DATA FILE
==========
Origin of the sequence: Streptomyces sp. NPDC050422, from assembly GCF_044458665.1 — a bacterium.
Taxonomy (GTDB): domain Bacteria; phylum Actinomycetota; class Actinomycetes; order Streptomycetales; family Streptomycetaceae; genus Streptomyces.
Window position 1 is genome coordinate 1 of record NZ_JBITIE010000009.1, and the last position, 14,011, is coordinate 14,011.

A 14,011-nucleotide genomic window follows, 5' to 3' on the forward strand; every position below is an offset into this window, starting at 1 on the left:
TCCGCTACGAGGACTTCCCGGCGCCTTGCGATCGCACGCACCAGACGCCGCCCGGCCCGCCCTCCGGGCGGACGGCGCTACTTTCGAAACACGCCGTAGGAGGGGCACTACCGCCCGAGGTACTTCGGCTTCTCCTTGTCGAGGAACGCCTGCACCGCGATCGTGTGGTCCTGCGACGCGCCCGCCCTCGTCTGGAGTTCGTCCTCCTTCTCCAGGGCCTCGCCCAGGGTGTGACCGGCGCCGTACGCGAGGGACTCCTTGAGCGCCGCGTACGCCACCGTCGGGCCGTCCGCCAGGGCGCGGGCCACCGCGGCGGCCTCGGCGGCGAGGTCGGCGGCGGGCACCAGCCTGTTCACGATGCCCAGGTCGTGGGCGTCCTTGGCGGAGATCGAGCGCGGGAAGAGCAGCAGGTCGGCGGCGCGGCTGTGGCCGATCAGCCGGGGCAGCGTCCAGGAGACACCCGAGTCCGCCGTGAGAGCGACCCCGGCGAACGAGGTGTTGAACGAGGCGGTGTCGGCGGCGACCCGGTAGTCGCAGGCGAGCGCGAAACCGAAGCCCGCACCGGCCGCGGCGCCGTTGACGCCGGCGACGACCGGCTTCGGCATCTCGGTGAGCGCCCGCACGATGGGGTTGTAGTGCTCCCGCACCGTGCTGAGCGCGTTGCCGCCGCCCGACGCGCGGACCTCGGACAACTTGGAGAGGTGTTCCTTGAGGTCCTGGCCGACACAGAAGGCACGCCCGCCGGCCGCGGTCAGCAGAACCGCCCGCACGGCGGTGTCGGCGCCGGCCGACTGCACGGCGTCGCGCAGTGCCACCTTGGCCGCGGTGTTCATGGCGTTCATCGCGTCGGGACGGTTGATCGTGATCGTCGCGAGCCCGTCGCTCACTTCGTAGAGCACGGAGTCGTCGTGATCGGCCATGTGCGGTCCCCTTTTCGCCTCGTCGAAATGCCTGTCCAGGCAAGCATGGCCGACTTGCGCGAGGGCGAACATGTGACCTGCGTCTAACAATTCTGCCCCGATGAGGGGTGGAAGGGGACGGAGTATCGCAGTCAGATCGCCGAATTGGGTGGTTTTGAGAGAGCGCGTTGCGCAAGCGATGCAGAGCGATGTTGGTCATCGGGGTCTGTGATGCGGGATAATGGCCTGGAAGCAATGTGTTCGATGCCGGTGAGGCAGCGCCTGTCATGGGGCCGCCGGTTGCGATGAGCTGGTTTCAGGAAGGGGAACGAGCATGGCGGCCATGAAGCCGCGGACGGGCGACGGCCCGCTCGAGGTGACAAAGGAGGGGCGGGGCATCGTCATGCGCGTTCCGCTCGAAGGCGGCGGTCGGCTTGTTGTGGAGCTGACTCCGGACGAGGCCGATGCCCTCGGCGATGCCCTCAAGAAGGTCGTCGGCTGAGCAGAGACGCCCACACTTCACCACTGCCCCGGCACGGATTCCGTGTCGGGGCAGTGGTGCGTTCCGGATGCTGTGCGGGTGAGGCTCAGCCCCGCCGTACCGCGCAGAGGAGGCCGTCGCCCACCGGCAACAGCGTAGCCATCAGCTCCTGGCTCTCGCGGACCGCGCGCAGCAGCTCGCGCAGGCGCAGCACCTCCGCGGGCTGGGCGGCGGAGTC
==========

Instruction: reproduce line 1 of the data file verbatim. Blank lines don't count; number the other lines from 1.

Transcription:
Origin of the sequence: Streptomyces sp. NPDC050422, from assembly GCF_044458665.1 — a bacterium.